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Gwinnett filmmakers end 32-day tour in Atlanta

“American Made Movie” directors and 1999 Dacula High School graduates Vincent Vittorio, left, and Nathaniel McGill make one of their last 32-day tour stops at the Georgia State Capitol Monday morning. (Photo: Mike Amico of “American Made Movie”)

“American Made Movie” directors and 1999 Dacula High School graduates Vincent Vittorio, left, and Nathaniel McGill make one of their last 32-day tour stops at the Georgia State Capitol Monday morning. (Photo: Mike Amico of “American Made Movie”)

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Monday morning, the “American Made Movie” tour bus pulls up to the Georgia State Capitol in downtown Atlanta. (Photo: Mike Amico of “American Made Movie”)

ATLANTA — On July 5, local filmmakers kicked off their 32 cities in 32 days tour at Winton Machine in Suwanee.

On Monday, “American Made Movie” directors and 1999 Dacula High School graduates Nathaniel McGill and Vincent Vittorio wrapped the tour at the Georgia State Capitol with a small press conference and stories about their adventure.

The day the group arrived to Detroit was the day it filed for bankruptcy, Vittorio said to the crowd.

But the overall tour was a positive experience, according to the directors. Many people were excited to learn about how Georgia and Gwinnett County were taking initiatives adding more manufacturing opportunities to their communities.

“As an example in the film, we really focused on the Gwinnett Chamber of Commerce’s ability to attract and retain jobs over a period of where the recession took place,” McGill said. “And the way that Partnership Gwinnett and people get together to figure things out is a prototype example of how economic development works for the rest of the country. We used that as example of what local communities can do to bring manufacturing to the area.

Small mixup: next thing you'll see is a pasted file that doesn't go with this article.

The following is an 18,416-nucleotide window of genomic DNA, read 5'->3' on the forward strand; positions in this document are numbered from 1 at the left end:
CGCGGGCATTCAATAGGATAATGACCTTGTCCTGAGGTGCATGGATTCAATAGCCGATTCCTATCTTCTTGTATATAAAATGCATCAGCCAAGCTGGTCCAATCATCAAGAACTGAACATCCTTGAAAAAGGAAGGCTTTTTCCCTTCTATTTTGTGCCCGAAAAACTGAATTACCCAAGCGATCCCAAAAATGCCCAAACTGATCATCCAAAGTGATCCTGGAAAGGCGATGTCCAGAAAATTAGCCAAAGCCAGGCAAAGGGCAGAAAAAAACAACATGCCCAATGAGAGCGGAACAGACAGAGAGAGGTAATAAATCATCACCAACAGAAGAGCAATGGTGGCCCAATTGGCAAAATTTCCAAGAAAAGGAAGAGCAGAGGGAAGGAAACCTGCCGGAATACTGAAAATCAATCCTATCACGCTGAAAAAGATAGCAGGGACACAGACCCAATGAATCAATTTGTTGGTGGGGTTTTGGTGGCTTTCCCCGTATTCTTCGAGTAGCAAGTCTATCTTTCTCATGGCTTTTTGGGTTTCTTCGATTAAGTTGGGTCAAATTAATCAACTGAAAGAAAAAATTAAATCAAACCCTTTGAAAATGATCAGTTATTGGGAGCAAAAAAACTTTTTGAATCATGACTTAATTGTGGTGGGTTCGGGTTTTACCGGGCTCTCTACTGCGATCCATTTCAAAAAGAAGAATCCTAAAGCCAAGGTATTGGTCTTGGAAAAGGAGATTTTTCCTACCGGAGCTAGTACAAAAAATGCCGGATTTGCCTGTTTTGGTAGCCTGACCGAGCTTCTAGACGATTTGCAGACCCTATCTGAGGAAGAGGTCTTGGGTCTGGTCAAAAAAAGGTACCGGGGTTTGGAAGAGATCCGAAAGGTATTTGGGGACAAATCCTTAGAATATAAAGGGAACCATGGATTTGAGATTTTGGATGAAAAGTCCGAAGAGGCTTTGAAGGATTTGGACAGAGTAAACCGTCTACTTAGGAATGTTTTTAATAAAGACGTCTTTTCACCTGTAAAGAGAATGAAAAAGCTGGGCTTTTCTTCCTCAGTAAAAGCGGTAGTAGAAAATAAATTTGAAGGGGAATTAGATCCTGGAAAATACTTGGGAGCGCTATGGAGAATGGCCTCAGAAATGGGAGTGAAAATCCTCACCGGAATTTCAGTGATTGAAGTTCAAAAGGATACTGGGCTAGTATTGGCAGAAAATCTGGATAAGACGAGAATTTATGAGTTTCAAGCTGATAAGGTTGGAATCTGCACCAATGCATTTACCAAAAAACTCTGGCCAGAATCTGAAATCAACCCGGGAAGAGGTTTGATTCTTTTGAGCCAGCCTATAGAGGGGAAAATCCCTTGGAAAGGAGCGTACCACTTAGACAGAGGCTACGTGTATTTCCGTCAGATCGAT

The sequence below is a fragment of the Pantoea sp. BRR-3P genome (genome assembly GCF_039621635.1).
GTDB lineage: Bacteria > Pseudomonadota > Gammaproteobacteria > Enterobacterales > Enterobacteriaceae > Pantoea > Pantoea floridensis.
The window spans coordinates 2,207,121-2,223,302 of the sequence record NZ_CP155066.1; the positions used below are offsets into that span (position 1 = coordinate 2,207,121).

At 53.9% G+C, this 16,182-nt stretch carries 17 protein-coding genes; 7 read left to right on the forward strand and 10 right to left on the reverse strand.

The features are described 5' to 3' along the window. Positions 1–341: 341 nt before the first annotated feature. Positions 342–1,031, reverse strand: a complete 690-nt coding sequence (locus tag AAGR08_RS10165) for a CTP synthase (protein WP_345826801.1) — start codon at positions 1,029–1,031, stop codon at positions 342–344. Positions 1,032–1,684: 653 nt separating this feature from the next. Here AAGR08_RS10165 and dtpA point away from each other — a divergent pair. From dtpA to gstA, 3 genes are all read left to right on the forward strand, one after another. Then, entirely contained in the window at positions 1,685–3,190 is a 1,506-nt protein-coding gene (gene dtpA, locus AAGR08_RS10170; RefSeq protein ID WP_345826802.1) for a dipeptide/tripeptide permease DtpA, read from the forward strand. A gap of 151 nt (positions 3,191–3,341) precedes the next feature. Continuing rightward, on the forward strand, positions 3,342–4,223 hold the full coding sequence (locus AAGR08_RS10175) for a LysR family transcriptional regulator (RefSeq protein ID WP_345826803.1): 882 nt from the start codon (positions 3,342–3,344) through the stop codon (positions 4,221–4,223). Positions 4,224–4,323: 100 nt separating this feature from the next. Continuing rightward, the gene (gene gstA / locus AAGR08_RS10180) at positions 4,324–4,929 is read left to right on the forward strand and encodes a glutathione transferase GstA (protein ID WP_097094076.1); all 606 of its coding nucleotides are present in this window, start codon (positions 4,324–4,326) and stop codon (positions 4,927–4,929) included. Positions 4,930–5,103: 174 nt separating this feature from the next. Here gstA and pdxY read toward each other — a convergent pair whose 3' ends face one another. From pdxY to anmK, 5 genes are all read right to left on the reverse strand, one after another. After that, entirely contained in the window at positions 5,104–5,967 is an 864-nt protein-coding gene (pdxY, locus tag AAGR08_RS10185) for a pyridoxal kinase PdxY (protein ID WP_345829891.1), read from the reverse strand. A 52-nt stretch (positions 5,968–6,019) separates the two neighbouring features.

“(Other cities) look at it as an example and repeat that it is an example, so it really does work out.”

The two and their team stopped by Birmingham, Ala., St. Louis, Pittsburgh and Washington, to name a few places. Along the way, they gave out “Be a Part Movement” Awards to those who discover and share solutions that will help them be a part of a better America. In Atlanta, it was handed to Blake Ashbee, executive director at the Governor’s Office of Workforce Development, to honor the Go Build Georgia program.

This program is “designed to educate young people on the value of learning a trade, dispel their misconceptions about the skilled trade industry and inspire them to consider building a career as a skilled tradesman.”

What’s next? Perhaps another movie, according to McGill.

“This looks like this workforce development is critically important and we have to do something on it,” he said. “I hope there can be another film.”

“American Made Movie” is a documentary about America’s manufacturing sector. According to its official website, the movie is “examining the factors contributing to the decline of the American manufacturing workforce and the integral role consumerism plays in getting the economy back on track.”

It is slated to release on Aug. 30 nationwide at selected AMC Theatres and Regal Cinemas.

For more information about the flick, visit www.theamericanmademovie.com.